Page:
IU employees work to save hidden murals from former Wishard Hospital

Guest post courtesy of Kelsey Tharp, Physical Plant intern: 

Four murals painted by a group of Hoosier artists have been rescued from a wing in the former Wishard Hospital.

The murals decorated the walls of what was known as the hospital’s Burdsal Unit, named for Indianapolis businessman Alfred Burdsal. The ward opened in 1914 and was dedicated to treating both children and adult patients.

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In the former Wishard Hospital, lockers once covered this mural of children playing tug of war. Photo courtesy of Michael Ruzga

During a recent walk-through of the property, which IU now owns, associate university architect for research Richard Thompson realized the fifth floor of the Burdsal Unit was covered in murals hidden behind a thick coat of paint.

Although it was impossible to see the majority of their subject matter, the murals were an important piece of history from Indiana’s first hospital that Thompson knew he wanted to help save.

Several organizations had conducted campaigns to remove the most significant mural fragments in the past, including many that are now on display at Eskenazi Health. These artworks were featured in the 2004 publication “The Art of Healing: The Wishard Collection” and were also on view at the Indianapolis Museum of Art in the 2009 exhibition “Preserving a Legacy: Wishard Hospital Murals.” Nevertheless, others remained.

Thompson said the original intent of the murals was to promote wellness and healing for patients, something that is still a significant design topic for successful health care facilities.

“Saving the murals for art’s sake had been done before,” he said. “But saving the art, coordinated by artists and assisted and supported by many others, and to recognize the intent of the healing significance is another.”

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In a slow and painstaking process, large canvases were loosened from the walls without further damaging the murals. Photo courtesy of Michael Ruzga

Because the former hospital buildings are slated for demolition, Thompson knew he had to act quickly.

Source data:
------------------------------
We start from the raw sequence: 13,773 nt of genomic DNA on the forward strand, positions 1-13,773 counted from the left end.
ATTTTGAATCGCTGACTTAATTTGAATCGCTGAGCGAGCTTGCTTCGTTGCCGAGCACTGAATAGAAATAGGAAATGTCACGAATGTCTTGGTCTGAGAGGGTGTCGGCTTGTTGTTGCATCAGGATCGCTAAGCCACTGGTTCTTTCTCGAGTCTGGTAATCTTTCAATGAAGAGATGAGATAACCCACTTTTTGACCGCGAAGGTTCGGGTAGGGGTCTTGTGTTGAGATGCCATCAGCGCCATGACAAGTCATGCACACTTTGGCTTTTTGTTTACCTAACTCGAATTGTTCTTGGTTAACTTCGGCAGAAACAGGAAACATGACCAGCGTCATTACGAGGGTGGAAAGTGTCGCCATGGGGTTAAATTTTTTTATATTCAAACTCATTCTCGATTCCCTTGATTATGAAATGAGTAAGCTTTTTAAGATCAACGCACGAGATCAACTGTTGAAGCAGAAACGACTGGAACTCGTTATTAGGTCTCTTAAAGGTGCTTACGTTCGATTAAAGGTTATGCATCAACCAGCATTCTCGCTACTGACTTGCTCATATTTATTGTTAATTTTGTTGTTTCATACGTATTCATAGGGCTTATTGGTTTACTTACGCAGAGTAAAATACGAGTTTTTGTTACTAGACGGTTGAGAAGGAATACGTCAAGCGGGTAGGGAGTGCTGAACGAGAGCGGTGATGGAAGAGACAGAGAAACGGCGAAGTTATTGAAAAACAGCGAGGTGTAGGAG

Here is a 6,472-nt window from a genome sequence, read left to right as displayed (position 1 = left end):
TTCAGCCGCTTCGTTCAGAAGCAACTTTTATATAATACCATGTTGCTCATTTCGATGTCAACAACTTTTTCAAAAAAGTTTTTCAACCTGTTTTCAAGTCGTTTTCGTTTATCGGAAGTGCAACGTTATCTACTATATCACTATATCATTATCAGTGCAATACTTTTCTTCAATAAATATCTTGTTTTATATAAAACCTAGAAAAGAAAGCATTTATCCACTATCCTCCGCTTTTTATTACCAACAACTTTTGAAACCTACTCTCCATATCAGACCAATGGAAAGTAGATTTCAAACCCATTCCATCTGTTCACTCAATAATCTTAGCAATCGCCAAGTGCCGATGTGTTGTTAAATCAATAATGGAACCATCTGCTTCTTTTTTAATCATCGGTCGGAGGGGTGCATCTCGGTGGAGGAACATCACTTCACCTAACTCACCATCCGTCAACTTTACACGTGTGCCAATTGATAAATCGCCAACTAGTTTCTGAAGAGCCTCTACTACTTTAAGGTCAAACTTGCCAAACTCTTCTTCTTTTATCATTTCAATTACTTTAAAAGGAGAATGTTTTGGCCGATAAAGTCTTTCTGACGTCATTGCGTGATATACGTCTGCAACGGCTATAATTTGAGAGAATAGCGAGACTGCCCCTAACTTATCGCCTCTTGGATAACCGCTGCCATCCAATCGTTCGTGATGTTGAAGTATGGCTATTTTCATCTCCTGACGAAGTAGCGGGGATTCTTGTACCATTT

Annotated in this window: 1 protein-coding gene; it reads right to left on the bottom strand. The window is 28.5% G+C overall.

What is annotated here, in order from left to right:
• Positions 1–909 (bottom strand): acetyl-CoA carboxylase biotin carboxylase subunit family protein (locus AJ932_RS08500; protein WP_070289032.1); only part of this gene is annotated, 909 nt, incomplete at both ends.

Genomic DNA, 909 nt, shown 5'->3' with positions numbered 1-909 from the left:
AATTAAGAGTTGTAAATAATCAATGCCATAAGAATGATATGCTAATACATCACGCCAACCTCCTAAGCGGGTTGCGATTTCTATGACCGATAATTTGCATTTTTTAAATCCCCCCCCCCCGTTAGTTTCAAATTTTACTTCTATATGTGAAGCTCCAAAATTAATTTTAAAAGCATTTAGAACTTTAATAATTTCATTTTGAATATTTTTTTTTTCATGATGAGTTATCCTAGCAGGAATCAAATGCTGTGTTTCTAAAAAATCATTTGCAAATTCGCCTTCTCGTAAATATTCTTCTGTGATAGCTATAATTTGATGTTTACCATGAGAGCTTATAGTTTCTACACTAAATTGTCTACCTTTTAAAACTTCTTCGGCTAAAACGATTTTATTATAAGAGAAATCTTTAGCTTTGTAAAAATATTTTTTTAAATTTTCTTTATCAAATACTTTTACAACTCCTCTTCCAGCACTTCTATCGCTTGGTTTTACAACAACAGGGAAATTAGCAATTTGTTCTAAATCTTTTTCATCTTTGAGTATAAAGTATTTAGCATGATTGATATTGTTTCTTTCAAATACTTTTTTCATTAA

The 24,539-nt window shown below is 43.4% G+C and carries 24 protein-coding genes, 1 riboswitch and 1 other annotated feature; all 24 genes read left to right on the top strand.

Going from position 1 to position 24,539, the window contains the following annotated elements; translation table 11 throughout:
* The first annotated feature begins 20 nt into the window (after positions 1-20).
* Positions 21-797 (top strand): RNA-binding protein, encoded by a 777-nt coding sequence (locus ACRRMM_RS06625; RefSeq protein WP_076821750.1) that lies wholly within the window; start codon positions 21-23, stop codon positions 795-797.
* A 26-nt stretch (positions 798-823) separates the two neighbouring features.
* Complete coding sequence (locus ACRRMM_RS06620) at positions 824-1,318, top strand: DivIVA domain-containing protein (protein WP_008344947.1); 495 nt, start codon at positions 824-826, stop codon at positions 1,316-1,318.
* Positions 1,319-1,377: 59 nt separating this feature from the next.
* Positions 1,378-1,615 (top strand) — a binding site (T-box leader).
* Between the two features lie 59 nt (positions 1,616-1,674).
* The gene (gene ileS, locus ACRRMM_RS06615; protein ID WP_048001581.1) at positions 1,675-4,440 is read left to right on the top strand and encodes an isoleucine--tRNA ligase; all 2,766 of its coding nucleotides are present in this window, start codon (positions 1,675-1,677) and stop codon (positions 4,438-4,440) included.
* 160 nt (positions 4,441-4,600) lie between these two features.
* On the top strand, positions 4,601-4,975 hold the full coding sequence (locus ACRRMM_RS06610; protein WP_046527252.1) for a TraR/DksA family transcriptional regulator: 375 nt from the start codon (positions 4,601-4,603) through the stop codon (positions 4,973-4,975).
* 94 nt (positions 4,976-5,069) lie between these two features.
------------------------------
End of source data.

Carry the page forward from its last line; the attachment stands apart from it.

He enlisted the help of Sherry Rouse, IU’s curator of campus art, to figure out where to start. Rouse eagerly accepted, and the pair hired conservator Mike Ruzga and his team at Fine Arts Conservation Inc.

Through careful work, Ruzga’s team was able to save four of the murals. They were wrapped around a large, cylindrical tube to protect them and will be taken from the building via crane before demolition starts this summer.

Although most of the murals are not visible, Ruzga was able to discern a few features in three of them. One features a nurse or mother accompanied by a baby or cherub, leading to speculation it might have been the work of John Wesley Hardrick, an artist who specialized in depicting religious scenes. The neighboring murals have images of boys playing a rope game and girls with bouquets.

To remove the paintings, Ruzga’s team used a painstaking process involving sliding a 20-inch metal spatula behind the murals to slowly remove them from the wall. The largest section took three days to remove, while another took four days.

“It was a miracle we got them off of the wall, and it will be a miracle when we raise the money to salvage them,” Rouse said. “It will be a feather in our cap to restore these images.”

Besides being an interesting slice of Indiana history, she said, the murals are special because a group of artists decided hospital patrons should have something beautiful to view while they stayed in Wishard.

Supported by the St. Margaret’s Guild women’s group, the collaborative artists group led by William Forsyth included Steele, Hardrick, Otto Starke, Clifton Wheeler, Wayman Adams, Simon Baus, Walter Hixon Isnogle, Carl Graf, Jay Connaway, William E. Scott, Emma B. King, Dorothy Morlan and Martinus Andersen.

It is believed to be one of the first projects in the United States that commissioned artists to paint for a hospital.

For now, most of the paintings will be kept in an art storage building in Bloomington until IU can find a method to conserve them. The most significant paintings of the group, four Steele murals representing the seasons, were previously conserved and are now prominently displayed in the main concourse at Eskenazi Health.

Eskenazi T.C. Steele murals

T.C. Steele murals of the four seasons were previously removed from Wishard Hospital and are now prominently displayed at Eskenazi Health. Photo courtesy of Eskenazi Health

 

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